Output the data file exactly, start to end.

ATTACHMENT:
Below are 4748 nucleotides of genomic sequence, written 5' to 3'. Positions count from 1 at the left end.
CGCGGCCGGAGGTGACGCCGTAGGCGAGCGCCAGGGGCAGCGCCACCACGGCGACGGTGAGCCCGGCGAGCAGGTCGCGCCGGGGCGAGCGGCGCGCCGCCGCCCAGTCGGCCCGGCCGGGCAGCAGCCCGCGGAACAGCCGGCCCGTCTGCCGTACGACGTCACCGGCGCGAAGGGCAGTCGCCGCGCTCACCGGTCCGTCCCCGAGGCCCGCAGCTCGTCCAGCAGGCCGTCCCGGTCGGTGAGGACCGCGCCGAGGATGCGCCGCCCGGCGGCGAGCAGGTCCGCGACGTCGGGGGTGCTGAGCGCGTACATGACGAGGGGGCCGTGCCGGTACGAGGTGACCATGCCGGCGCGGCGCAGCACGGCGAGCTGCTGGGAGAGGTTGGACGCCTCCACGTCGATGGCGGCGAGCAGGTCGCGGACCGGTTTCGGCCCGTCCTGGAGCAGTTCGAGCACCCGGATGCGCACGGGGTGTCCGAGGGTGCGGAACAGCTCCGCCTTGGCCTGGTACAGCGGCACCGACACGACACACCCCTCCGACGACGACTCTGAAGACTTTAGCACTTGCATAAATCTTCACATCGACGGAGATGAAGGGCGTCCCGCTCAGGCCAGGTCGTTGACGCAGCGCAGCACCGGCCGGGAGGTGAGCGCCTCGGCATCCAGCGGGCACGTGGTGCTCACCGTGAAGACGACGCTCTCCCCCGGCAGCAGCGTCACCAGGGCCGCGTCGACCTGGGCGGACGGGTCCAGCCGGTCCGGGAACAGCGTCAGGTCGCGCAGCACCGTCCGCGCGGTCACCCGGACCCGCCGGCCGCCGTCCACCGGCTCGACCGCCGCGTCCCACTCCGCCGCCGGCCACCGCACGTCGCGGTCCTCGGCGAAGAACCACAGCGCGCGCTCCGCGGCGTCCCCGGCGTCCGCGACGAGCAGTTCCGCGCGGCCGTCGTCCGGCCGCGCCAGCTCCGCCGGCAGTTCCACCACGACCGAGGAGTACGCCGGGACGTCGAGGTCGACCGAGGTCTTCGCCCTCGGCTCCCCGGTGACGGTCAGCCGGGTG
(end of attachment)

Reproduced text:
Below are 4748 nucleotides of genomic sequence, written 5' to 3'. Positions count from 1 at the left end.
CGCGGCCGGAGGTGACGCCGTAGGCGAGCGCCAGGGGCAGCGCCACCACGGCGACGGTGAGCCCGGCGAGCAGGTCGCGCCGGGGCGAGCGGCGCGCCGCCGCCCAGTCGGCCCGGCCGGGCAGCAGCCCGCGGAACAGCCGGCCCGTCTGCCGTACGACGTCACCGGCGCGAAGGGCAGTCGCCGCGCTCACCGGTCCGTCCCCGAGGCCCGCAGCTCGTCCAGCAGGCCGTCCCGGTCGGTGAGGACCGCGCCGAGGATGCGCCGCCCGGCGGCGAGCAGGTCCGCGACGTCGGGGGTGCTGAGCGCGTACATGACGAGGGGGCCGTGCCGGTACGAGGTGACCATGCCGGCGCGGCGCAGCACGGCGAGCTGCTGGGAGAGGTTGGACGCCTCCACGTCGATGGCGGCGAGCAGGTCGCGGACCGGTTTCGGCCCGTCCTGGAGCAGTTCGAGCACCCGGATGCGCACGGGGTGTCCGAGGGTGCGGAACAGCTCCGCCTTGGCCTGGTACAGCGGCACCGACACGACACACCCCTCCGACGACGACTCTGAAGACTTTAGCACTTGCATAAATCTTCACATCGACGGAGATGAAGGGCGTCCCGCTCAGGCCAGGTCGTTGACGCAGCGCAGCACCGGCCGGGAGGTGAGCGCCTCGGCATCCAGCGGGCACGTGGTGCTCACCGTGAAGACGACGCTCTCCCCCGGCAGCAGCGTCACCAGGGCCGCGTCGACCTGGGCGGACGGGTCCAGCCGGTCCGGGAACAGCGTCAGGTCGCGCAGCACCGTCCGCGCGGTCACCCGGACCCGCCGGCCGCCGTCCACCGGCTCGACCGCCGCGTCCCACTCCGCCGCCGGCCACCGCACGTCGCGGTCCTCGGCGAAGAACCACAGCGCGCGCTCCGCGGCGTCCCCGGCGTCCGCGACGAGCAGTTCCGCGCGGCCGTCGTCCGGCCGCGCCAGCTCCGCCGGCAGTTCCACCACGACCGAGGAGTACGCCGGGACGTCGAGGTCGACCGAGGTCTTCGCCCTCGGCTCCCCGGTGACGGTCAGCCGGGTG